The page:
Sunday, June 6, 2010


"Spark" is a term that I hear often in relation to dating. In my experience, it's been used many times in relation to why I'm not getting a second date. As in: "You're a nice guy, but I just didn't feel a spark. We can be friends, but I don't think we should go out again."

I've certainly felt many sparks on dates--in relationships that have worked (well, as much as they can for a guy who's in his 30s and single) and just as often in relationships that I can look back and see were doomed from the outset. The younger romantic in me saw them as sparks of love. The older, more experienced (and perhaps more cynical) dater in me tends to attribute the spark to lust, something that can fade very quickly.

A single female friend explained to me that a woman knows within the first fifteen minutes whether their date has the potential to go beyond friendship. If that spark isn't there immediately, it's not going to be there, she said. If it's there, then it's all systems go and you give it a shot.

Sparks, fireworks, stomach fluttering when she walks into the room--all of them are wonderful sensations. But they don't hold up a relationship. In my limited experience with long-term dating, you just don't maintain those sensations constantly. In a good relationship, I think they still happen, but it's certainly not something that you can depend upon to keep a relationship functional. There are cases where I fully understand knowing immediately if it's not going to work out with someone. But I've had dates that started poorly spark somewhere along the way. I've had cases where I liked someone and asked them for a second date despite the lack of spark, and the spark came later. If it's borderline--someone you like and get along with but aren't sure if there's anything more there, eliminating them as a possibility for the rest of your life based on 15 minutes seems like an odd choice.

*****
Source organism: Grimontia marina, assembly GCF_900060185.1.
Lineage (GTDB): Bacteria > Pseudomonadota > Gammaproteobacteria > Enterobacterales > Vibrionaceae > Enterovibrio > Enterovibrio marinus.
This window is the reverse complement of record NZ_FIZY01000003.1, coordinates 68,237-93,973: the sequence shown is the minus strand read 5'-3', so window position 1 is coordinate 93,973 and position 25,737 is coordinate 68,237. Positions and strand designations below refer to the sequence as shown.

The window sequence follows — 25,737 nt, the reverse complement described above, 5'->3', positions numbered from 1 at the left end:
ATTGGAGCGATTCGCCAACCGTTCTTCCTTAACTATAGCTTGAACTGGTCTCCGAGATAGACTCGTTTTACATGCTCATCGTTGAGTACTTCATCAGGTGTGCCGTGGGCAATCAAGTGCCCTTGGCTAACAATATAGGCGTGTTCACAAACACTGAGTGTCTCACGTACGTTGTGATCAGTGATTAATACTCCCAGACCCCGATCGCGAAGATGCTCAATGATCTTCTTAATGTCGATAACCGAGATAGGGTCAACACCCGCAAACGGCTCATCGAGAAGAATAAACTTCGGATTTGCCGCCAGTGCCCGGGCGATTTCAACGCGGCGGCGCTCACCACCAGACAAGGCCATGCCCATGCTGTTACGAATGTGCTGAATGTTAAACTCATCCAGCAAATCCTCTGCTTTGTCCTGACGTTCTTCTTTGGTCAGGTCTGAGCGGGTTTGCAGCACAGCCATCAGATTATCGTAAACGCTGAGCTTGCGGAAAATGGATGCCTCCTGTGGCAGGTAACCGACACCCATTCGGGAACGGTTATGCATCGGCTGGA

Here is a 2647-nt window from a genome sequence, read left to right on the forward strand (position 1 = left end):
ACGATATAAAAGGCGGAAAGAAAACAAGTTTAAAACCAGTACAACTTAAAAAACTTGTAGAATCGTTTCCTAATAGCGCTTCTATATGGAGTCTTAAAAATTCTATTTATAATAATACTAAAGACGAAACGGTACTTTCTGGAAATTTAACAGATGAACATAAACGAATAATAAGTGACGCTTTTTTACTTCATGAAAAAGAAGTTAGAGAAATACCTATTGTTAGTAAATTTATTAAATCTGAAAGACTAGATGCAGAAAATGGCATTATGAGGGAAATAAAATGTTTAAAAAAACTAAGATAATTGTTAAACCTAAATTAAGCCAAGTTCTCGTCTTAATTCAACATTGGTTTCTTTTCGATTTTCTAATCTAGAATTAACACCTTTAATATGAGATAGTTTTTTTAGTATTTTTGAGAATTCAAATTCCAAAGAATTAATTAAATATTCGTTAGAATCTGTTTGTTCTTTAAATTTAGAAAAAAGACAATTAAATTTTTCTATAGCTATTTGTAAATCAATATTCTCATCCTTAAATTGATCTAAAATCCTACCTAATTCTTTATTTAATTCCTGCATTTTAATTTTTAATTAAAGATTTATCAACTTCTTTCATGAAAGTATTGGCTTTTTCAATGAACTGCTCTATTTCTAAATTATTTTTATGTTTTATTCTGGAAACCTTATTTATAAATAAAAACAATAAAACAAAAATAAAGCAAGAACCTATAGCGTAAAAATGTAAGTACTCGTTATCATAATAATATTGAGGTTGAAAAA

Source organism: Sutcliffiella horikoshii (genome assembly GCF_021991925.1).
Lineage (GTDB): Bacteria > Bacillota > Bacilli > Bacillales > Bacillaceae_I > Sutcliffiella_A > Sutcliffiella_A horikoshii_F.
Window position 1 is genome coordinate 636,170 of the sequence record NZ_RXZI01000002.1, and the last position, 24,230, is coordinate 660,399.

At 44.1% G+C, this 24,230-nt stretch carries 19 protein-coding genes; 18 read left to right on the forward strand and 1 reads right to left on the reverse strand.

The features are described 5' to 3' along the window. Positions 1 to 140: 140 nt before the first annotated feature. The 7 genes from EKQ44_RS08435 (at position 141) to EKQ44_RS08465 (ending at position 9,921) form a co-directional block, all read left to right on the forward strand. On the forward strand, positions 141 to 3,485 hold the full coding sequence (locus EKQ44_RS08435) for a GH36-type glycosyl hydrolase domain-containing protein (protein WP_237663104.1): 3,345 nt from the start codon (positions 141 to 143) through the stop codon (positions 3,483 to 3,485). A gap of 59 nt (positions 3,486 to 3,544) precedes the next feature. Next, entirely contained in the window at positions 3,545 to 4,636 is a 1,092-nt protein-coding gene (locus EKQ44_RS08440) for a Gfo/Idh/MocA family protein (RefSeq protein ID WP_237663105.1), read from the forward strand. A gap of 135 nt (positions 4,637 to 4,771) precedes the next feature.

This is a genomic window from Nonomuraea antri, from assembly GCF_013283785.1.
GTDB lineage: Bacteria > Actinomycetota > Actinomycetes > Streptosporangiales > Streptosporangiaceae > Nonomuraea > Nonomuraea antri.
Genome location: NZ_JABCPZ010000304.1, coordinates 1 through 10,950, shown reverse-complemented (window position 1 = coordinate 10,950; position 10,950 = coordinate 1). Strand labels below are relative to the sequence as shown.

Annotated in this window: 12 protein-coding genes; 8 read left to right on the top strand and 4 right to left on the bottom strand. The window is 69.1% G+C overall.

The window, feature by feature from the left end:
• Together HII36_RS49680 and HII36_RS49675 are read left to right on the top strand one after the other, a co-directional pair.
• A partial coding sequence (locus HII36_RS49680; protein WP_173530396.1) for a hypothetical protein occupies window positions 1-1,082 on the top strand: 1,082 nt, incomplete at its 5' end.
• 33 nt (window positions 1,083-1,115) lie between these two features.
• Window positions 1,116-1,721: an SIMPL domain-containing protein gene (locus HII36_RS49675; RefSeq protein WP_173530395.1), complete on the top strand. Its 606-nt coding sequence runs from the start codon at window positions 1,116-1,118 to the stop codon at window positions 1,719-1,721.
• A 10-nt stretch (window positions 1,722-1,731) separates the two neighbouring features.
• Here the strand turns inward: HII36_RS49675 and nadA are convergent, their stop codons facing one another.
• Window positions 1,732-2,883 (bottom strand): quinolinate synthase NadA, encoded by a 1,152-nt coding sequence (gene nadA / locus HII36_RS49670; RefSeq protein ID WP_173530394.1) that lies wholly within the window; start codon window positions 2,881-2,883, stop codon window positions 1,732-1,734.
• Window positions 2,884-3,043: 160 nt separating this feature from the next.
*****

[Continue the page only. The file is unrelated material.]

Getting a single guy's opinion on dating may not be worth the bandwidth that the opinion is using. But that's the wonderful thing about blogs--the bandwidth is free (for me). :-) Don't get me wrong. I like sparks--I want sparks! But I don't think I can base a relationship's future solely on their existence or lack thereof. I don't think that sparks always develop immediately. Not to mention that it takes far more than a spark.


  1. Eh, I think your friend is full of it. I've looked in a firepit, and seen only grey ash, but it's still hot to the touch.

    It's not in the spark. It's in the heat.

  2. When you figure out what else a relationship is supposed to be built on, let us know, will ya? ;-)

  3. When you figure out what else a relationship is supposed to be built on, let us know, will ya? ;-)

  4. I think she's full of it. I've looked at many campfire pits, and seen only grey ash, but it's still too hot to touch. You can't know without checking it out.

    It's not the spark (which is flashy and burns), it's the heat (which is sustainable and useful).

  5. Salt- I tend to be with you. I haven't found anyone with whom I can build that heat, but I think it's more important than the spark. The spark can catch someone's attention, which is a good place to start, though.

    Dan- I'll definitely let you know if I can figure it out. I'm working on eliminating a lot of things that don't work, though!

  6. Speaking from the supposed female friend that said this and was told she was "full of it", I would like to clarify what I actually said.
    I was asked if I ever had a relationship that DIDN'T start out with a spark like that immediately. And in my experience that hadn't been the case.
    I realize that I am not the one to be pointing out other people's misquotes, since I may or may not have a tendency to do so :-), however I just wanted to set the record straight, that I didn't say it wasn't possible to have a relationship without a spark right away, just that it hadn't been my own observation in the past.

    And I love how my comment is COMPLETELY anonymous and you will be wondering all night who in the world posted this?

  7. Well, based on my keen sense of observation, I know who this is, and actually you are not the female friend to whom I am referring in the post. I wrote this about a week prior to our conversation (I just needed to let it sit in order tweak it a bit to make it feel right to me), and there are distinct differences between your philosophy and hers. So I apologize for the timing being off enough to make you think it was your comment that brought this on.

  8. Ugh. I'll just take the knife out now.
    My fault.

  9. The timing was such that I can see where you thought it was you and I was misinterpreting. Hopefully we can all join hands and sing kumbaya again...